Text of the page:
With my 60th birthday on the near horizon, I started to consider how to mark the occasion. With the announcement of the UCI World Gravel championships, along with moving into a new age category (F60), I considered whether to try to qualify. I’m pretty new to this gravel thing although I have been mountain biking for a number of years but was I dreaming too big. There was only one way to find out and so we booked a trip to the Ardennes to have a go at Houffa Gravel 2023.
We’d visited the area back in 2019 and took part in the Chouffe Raid. The weather conditions leading up to that event were not ideal, neither was our decision to use the fat bikes. We didn’t complete the required distance but vowed we would return to lay the demons to rest. Houffa Gravel promised some of the same type of trails but maybe not quite so extreme.
We prepped ourselves as best as we could & I decided to go along the hydration pack route in order to hydrate more easily. I also wanted to keep the bike as light as possible in the event of having to hike-a-bike.
My newly acquired CHPT3 gravel shorts (with not-so-hidden thigh pockets) allowed me to stash gels for ease of access on-the-fly.
And so we found ourselves numbered up and in our start pen on the morning of the race, nervous but ready to go. A group of local tractors were on hand to cheer us on our way. They had obviously heard about #TractorTuesday which is popular in the gravel community!
3, 2, 1 and we were off.
The starting climb out of Houffalize is not for the feint hearted, with gradients of up to 20%. Each corner rewarded with the view of another wall to go up. I didn’t want to push myself too hard and I was determined not to walk, so I selected my lowest gear and just kept turning the cranks. There were lots of spectators cheering us on, for which I was thankful. The climb eased and all too soon we were heading to the 1st gravel section. A handful of riders had opted to push their bikes along the edge but I had no fear of the puddles & sailed through.
Roy and I had decided to do our own races but I was really happy when I heard him behind me. We had a chat as we rode along together. Shortly afterwards, I realised that I was on my own and pushed on. I am more of a diesel than a hotrod &I just kept going making sure that I fuelled & drank regularly.
It was definitely a technical course which suited me more than if I had come from a road biking background. There were steep climbs and rocky/rooty descents. I only had to push a couple of times. Once on a switchback track that just went on and on, the other when I slipped off the line as I got distracted.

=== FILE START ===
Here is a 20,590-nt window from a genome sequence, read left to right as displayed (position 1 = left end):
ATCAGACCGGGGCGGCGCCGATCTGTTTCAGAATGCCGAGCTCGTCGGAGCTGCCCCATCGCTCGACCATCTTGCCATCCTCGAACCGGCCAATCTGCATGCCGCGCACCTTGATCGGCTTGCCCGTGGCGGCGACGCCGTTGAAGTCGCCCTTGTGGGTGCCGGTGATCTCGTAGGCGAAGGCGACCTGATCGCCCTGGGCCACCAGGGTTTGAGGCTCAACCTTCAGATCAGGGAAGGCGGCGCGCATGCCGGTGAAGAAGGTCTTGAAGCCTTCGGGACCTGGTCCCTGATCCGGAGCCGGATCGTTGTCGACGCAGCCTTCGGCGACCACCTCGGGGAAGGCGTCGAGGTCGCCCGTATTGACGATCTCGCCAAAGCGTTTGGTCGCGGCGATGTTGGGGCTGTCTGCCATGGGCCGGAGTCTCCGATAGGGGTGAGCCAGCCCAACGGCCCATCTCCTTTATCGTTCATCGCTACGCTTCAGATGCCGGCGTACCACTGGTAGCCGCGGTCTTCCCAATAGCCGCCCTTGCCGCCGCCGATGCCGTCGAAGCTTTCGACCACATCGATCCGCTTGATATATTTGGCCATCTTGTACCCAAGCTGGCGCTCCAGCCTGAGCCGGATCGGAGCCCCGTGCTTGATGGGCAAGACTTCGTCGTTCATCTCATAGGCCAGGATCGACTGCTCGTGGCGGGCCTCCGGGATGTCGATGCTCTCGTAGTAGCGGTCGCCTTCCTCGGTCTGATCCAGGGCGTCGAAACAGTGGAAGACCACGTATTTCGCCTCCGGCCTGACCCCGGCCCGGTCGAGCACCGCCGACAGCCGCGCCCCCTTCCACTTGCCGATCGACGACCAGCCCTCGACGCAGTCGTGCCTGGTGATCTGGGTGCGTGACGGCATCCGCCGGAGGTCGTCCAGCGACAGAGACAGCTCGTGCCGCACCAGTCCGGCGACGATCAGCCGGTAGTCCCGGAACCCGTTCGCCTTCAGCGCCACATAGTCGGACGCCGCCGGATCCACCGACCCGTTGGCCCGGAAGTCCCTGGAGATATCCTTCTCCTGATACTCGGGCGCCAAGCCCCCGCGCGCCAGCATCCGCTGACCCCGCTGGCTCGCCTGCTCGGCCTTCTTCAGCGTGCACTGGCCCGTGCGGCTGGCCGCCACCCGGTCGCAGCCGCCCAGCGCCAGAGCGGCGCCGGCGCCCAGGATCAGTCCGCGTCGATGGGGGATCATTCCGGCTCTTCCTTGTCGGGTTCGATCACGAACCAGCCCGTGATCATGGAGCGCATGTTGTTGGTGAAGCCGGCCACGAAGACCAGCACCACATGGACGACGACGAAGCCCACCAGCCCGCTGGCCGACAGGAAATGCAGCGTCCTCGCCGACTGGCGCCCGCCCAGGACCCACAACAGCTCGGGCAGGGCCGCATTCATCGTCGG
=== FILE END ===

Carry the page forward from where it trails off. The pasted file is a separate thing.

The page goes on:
It was quite a lonely race for me to be honest but I did see some cows & sheep to say hello to. We also went through a tractor expo, at which I had to resist stopping to take photos.
I was concentrating on the GPS track and didn’t really know how far I had ridden or even the time of day. At the 2nd feed zone, I found out that I had 13km left to do which raised my spirits somewhat. A dropdown into a river crossing with a steep pitch back out and I entered Mont, where we were staying. Having ridden the race route into Houffalize a couple of times, I raced on knowing that I was almost done. Crossing the line was a bit of an anti-climax tbh. The official photographer was there to capture the feat but it was nothing like the 24h mtb finishes I have done on the past. A finisher’s bag & a bottle of 8.5% warm beer!
I hung around the finish area waiting for Roy to arrive. I had no idea how long he would be and, stupidly left to check if I had qualified rather than capturing his moment of achievement. I hadn’t qualified & I missed getting the photo of him. If I could wind the clock back, I would be there for him cheering for all I was worth.
It had definitely been a challenge and it had been epic. Will I do it again – I hope so.
But neither of us really found any ‘spirit of gravel’. We have done other events where it was present in bucket loads. Maybe everyone was just too focussed on the racing aspect.
I ended up 7/7 in the F55 class but had I been 42 days older, I would have been 2nd in the F60 class (and beaten the British champion in the process). I’ll take that as a win!
My Strava stats show 68km with 1300m climbing and I also became the ‘Local Legend’ on a segment heading into Houffalize, so I get to hang around in spirit until it gets taken off me.
In terms of the other numbers, I was just under 22 minutes faster than Roy at the finish. Before the start, he was convinced that I would finish around 1 hour ahead of him. In reality, he took 6 and 21 minutes longer than me over sectors 1 & 2 respectively. His sector 3 time into the finish was 7 minutes faster than mine so he had definitely fought his demons early in the race and defeated them.
And I didn’t even get to see Wout van Aert. His podium was taking place at around the time I was at the 2nd feed stop. I put that right when we were in Oudenaarde later on in the holiday!